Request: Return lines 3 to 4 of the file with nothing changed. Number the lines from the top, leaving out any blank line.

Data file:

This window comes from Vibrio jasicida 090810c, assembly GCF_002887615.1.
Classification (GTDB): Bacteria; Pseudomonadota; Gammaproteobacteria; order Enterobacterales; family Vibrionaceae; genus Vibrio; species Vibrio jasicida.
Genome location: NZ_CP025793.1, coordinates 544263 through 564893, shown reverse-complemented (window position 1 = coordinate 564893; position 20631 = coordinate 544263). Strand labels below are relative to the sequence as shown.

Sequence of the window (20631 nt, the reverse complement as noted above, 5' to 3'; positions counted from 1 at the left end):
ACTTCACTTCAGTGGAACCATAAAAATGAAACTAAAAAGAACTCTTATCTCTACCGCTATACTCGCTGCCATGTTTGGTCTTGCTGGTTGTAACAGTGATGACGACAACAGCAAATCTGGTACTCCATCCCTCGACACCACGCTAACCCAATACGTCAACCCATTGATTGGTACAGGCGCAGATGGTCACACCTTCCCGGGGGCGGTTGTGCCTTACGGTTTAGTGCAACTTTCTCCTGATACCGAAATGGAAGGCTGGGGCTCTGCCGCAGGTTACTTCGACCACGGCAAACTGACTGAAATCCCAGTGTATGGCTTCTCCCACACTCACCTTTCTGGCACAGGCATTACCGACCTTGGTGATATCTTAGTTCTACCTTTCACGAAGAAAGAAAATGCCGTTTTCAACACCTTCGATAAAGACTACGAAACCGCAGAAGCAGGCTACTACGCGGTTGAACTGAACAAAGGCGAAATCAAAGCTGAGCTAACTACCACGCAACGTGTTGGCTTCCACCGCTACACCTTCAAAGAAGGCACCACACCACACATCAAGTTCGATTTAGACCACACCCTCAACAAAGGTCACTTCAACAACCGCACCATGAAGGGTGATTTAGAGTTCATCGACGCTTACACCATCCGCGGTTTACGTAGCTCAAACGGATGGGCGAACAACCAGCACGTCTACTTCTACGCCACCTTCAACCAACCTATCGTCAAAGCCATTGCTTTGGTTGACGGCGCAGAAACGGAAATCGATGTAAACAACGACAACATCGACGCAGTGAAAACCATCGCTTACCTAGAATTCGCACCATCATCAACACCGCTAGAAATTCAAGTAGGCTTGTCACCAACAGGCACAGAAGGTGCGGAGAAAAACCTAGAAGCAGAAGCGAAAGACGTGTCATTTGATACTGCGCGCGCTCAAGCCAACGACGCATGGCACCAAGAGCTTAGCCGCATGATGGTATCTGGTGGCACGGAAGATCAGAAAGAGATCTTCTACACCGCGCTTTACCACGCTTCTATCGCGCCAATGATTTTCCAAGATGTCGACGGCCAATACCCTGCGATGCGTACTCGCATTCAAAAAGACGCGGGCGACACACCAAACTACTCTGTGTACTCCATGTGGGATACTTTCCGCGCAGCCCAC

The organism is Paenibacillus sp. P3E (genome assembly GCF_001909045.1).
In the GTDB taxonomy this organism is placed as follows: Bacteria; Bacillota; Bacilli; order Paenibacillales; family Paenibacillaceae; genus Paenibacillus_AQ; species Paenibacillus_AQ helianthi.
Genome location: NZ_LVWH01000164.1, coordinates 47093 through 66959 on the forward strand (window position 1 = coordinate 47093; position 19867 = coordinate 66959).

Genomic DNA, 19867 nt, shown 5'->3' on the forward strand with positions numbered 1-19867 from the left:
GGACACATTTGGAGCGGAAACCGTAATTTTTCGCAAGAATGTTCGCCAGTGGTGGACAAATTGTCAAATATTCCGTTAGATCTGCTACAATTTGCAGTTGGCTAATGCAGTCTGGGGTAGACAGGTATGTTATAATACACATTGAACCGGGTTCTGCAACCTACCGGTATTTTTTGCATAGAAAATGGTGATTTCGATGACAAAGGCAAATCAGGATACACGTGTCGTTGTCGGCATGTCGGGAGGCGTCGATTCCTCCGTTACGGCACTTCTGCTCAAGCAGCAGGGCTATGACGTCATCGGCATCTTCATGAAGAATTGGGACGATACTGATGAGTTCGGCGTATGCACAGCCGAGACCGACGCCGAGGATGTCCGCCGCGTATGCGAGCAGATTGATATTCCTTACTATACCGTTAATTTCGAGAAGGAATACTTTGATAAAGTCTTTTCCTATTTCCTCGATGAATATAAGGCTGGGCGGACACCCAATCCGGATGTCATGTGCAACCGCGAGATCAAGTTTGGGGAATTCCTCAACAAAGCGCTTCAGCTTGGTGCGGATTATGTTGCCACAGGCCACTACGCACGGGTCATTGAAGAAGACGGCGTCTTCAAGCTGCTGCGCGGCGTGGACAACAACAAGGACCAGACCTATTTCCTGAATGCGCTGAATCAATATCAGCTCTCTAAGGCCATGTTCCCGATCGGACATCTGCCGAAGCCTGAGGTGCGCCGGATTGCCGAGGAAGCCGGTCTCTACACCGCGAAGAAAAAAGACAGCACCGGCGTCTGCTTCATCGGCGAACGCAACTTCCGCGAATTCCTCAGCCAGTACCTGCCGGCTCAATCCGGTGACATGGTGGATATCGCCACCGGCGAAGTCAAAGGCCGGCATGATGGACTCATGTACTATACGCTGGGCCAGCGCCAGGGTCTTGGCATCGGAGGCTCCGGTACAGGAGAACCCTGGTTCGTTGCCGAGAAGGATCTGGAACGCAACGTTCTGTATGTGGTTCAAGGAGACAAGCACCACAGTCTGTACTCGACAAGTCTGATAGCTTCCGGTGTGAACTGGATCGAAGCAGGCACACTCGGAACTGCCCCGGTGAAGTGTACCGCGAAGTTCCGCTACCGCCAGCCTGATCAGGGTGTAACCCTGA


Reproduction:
Genome location: NZ_CP025793.1, coordinates 544263 through 564893, shown reverse-complemented (window position 1 = coordinate 564893; position 20631 = coordinate 544263). Strand labels below are relative to the sequence as shown.

Sequence of the window (20631 nt, the reverse complement as noted above, 5' to 3'; positions counted from 1 at the left end):